Diane Wilson is this year’s Goldman Prize winner from North America. Diane is a lifelong shrimper and fourth generation fisherwoman from Calhoun County on the Gulf coast of Texas and in the late 1980s, she started catching far fewer shrimp. At the same time, she learned her county was among the most toxic in the US. So, Diane started to investigate, and ultimately in December of 2019, she won a $50 million settlement from petrochemical giant Formosa Plastics for illegal dumping of toxic plastic waste. Formosa Plastics agreed to reach “zero-discharge” of plastic waste from its Point Comfort factory and pay for remediation of local wetlands and beaches polluted with their plastic waste. Diane Wilson wrote about her decades-long crusade in the book Diary of an Eco-Outlaw: An Unreasonable Woman Breaks the Law for Mother Earth. And she says today that despite all the pollution, the Lavaca Bay area is still home to rich biodiversity.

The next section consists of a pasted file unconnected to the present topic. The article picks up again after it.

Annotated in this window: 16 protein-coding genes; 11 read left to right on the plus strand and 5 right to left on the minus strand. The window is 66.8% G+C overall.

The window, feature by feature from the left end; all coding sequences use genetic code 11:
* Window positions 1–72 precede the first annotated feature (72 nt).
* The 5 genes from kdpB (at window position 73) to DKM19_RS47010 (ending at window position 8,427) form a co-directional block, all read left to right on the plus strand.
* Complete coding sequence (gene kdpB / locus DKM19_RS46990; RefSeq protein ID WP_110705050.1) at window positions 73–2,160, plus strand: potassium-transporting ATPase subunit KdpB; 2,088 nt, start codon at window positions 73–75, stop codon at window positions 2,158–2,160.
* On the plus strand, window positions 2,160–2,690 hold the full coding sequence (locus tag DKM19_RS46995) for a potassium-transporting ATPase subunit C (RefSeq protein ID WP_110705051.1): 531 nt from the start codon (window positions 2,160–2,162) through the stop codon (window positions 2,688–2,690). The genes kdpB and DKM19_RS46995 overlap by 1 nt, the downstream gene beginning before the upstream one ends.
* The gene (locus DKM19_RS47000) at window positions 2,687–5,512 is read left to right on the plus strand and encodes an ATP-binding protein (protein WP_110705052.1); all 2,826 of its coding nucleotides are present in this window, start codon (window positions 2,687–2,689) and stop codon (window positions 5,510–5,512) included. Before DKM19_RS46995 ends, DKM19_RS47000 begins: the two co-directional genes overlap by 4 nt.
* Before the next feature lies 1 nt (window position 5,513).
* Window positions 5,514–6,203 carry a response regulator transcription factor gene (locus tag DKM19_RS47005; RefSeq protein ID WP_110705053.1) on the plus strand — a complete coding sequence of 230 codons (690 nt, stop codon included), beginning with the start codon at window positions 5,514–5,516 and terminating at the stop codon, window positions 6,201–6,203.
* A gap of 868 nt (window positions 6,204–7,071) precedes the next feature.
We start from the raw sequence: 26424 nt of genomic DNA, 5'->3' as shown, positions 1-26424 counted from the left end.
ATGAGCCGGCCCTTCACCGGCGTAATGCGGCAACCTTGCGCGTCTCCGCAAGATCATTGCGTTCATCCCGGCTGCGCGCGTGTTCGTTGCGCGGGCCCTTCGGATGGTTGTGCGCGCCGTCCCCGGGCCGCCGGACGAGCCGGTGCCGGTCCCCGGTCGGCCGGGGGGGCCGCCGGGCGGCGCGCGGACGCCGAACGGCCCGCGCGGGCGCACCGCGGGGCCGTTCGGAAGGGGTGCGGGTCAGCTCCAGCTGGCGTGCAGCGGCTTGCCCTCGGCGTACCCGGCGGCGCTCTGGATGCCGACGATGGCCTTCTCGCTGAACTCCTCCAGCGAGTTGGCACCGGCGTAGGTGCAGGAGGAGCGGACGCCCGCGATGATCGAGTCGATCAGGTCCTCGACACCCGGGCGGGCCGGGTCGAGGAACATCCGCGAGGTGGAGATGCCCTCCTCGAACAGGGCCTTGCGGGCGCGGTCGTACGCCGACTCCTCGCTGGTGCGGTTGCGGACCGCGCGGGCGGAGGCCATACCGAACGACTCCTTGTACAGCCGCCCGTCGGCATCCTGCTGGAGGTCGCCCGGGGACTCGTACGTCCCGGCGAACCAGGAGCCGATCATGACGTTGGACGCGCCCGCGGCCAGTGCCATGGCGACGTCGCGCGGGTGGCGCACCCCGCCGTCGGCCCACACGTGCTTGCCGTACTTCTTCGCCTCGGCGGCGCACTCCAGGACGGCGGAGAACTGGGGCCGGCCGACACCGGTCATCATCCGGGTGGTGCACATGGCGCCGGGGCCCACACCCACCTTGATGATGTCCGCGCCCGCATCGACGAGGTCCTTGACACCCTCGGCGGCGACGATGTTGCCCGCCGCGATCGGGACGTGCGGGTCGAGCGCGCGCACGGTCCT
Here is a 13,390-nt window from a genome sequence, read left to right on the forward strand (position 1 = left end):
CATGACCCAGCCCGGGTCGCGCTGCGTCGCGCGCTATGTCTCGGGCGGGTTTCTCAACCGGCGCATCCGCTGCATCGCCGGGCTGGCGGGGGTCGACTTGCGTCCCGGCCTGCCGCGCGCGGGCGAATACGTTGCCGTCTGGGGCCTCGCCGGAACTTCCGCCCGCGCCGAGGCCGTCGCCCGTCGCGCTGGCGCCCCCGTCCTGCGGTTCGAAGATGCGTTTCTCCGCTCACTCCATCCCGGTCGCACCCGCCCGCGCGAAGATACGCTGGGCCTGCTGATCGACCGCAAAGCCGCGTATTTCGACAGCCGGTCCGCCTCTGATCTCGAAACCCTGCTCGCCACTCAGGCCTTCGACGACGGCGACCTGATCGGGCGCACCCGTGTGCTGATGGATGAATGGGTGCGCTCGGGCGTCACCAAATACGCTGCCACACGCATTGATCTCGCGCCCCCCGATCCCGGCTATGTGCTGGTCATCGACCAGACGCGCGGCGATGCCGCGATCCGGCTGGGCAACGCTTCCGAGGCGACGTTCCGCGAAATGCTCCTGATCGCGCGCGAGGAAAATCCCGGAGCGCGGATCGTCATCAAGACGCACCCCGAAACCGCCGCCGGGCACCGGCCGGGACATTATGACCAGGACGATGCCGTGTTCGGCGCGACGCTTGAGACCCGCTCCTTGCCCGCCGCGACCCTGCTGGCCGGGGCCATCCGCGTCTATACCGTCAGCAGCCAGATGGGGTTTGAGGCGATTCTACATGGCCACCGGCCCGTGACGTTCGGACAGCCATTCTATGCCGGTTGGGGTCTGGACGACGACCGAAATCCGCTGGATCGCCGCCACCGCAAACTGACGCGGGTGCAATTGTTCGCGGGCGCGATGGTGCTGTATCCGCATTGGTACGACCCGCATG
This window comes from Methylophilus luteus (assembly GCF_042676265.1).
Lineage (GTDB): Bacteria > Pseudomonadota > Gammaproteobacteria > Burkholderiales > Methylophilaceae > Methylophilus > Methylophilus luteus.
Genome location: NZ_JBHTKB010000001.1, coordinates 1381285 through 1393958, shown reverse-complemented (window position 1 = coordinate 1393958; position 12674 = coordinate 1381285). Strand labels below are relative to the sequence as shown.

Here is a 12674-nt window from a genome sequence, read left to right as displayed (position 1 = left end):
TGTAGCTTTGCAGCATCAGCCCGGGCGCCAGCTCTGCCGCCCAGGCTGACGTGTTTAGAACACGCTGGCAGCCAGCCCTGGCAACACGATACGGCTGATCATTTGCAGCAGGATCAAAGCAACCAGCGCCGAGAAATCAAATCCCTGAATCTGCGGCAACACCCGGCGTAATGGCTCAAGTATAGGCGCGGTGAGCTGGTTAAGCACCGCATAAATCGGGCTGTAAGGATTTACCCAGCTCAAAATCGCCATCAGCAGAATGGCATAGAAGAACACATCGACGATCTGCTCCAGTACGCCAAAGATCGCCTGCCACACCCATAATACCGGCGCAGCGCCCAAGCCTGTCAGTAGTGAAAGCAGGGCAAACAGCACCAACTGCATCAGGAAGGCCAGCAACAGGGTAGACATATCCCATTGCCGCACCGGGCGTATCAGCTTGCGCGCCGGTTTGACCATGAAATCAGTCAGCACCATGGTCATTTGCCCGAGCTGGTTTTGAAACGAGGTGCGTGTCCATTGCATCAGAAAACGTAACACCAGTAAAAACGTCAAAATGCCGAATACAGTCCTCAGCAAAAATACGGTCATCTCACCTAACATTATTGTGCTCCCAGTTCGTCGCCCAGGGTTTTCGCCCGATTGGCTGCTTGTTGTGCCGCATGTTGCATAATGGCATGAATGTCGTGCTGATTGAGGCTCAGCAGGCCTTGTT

WILSON: Well the thing of it is there's upper Lavaca Bay and then it kind of flows into Matagorda Bay, which flows into the entire Gulf of Mexico. Bird species is one of the biggest places where people come down all over the country just to do bird watching. We got the endangered whooping crane, where they come to winter every year, we have the ridley turtles and we also are totally surrounded by we have Formosa Plastics, which is 17 units $7 billion worth, we have Alcoa aluminum that started in 1950. And we got the largest underwater Mercury Superfund site and the middle of it. So we've only got like 18,000 people in the whole county, but we've got a large fishing community. They're Vietnamese, they're Hispanic, they're working class fishermen. And these bays are the lifeblood, I mean, the communities are fishermen so it is their identity. And they are being literally destroyed because there's closures. There's signs, big signs all over the bay that says you can't eat fish, you can't eat the crab because of the levels of mercury in it. And then you've got Formosa Plastics that has been dumping plastic for 27 years. And the pellets, the plastic pellets are picking up the mercury and they're being dispersed all over the bays. And it goes down into the Gulf of Mexico and a little bit further on down the beaches toward Corpus Christi because along Padre Island they got all of these pellets washing up on the beaches, and they're like we're in a sand hill or these pellets come in from. And so you know, you can track it from these plastic manufacturers and Formosa makes a trillion pellets a day.